• Charon Pierson, COPE Secretary March 25, 2016 at 2:48 pm

      Thanks for your comment. These are 2 separate processes – the cases are about ethical issues that arise from handling and publishing manuscripts; a complaint about the actions of an editor should go through the proper channels at the journal/publisher. Every journal should have a mechanism for handling complaints from readers about editorial actions . Often that process begins with contacting the journal publisher.

  • Alan R. Price March 26, 2016 at 3:03 am

    I do not understand the above statement: “. . . editors face restrictions depending on where the authors are from. For instance, if a biomedical study was conducted with U.S. federal funding, editors aren’t allowed to have any input until the Office of Research Integrity finishes its investigation.”

    Editors in the U.S. have frequently communicated with the federal Office of Research Integrity (ORI) as well as with research institutions, sending concerns raised by readers, reviewers, or journal staff that the editor is unable to resolve, as possible research misconduct. ORI staff scientists have also provided assistance to journals with image analysis techniques in their journal cases.

    ORI conducts aggressive oversight reviews of investigation reports and procedures done at research institutions (not its own investigations). Of course, editors are acting as complainants, witnesses or resource persons in research misconduct cases handled by institutions or ORI; editors are not part of the investigation and misconduct decision-making team. However, institutions and ORI will inform editors of the outcome of investigations when recommendations are made to correct or retract a figure or paper.

    As former ORI Associate Director for Investigative Oversight (2000-2006) and since then a consultant on research misconduct, I was invited to talk about ORI and editor interactions and cooperation at the Council for Science Editors’ Publication Ethics course in 2012, 2014, and 2016 (coming on May 15th) with COPE members.

    • Charon Pierson, COPE Secretary March 28, 2016 at 3:36 pm

      For clarification, I meant that if editors receive a complaint, and it’s the editor’s responsibility to pursue an investigation in an open and transparent manner, this may not be possible if ORI is involved. If we refer the case to ORI, then we cannot respond directly to the complainant, and some editors have been harassed for not doing anything to resolve the complaint. Yes, once ORI has completed its investigation, then the editor is free to retract the paper or do whatever is necessary to make the recommended corrections, but meanwhile, during the investigation, it appears that nothing is happening. ORI has also requested that editors not contact the authors before contacting ORI when there is a suspicion of serious misconduct so that the authors do not have the opportunity to destroy evidence. Editors and ORI need to have good communication, but that communication cannot be completely transparent to journal readers until an investigation is complete.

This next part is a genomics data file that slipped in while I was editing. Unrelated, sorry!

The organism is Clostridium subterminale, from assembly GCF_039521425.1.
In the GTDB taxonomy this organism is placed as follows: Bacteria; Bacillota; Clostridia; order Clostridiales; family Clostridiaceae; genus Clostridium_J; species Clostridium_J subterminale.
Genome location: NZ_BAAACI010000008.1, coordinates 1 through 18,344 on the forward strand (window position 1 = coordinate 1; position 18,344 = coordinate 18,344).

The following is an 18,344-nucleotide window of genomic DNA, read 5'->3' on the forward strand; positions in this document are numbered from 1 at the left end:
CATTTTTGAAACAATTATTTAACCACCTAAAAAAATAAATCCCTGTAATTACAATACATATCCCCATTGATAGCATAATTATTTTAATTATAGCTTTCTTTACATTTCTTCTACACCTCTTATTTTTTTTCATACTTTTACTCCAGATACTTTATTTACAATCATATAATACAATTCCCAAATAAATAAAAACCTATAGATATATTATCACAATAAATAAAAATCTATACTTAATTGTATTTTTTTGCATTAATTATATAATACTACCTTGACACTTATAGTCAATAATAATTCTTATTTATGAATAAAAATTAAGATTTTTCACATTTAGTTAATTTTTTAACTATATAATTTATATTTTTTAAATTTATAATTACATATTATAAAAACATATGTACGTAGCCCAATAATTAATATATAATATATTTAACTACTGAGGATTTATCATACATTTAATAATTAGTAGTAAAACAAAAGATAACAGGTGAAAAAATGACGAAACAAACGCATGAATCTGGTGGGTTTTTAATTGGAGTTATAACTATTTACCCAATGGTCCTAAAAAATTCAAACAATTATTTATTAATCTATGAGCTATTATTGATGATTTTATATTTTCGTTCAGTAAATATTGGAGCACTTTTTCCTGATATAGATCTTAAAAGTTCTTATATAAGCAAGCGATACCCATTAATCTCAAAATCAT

• Alan R. Price April 24, 2016 at 11:54 pm

        I guess the problem is the idea that “it’s the editor’s responsibility to pursue an investigation in an open and transparent manner.” In 17 years at ORI, and I believe after that (2006), ORI has always been willing to discuss cases with the editor and provided the editor assistance (as I mentioned earlier), but of course that is done in confidential communications with the editor, which ORI asks not to be made public, since the ORI regulations require confidential treatment of individuals involved in research misconduct investigations.

        But the editor needs to do his or her job, including communicating with the complainant and the respondent (or the respondent’s research integrity officer or other senior official). An increasing number of editors in the past decade have been publishing Editorial Expressions of Concern about questioned papers, when the authors do not provide original data or sufficient answers to questions raised by editors (as from complainants, PubPeer, etc.) Then the research community has been notified of questions raised, which hopefully are resolved by institutional investigation and/or ORI oversight of them (of course, often months or years later for complex and contested cases).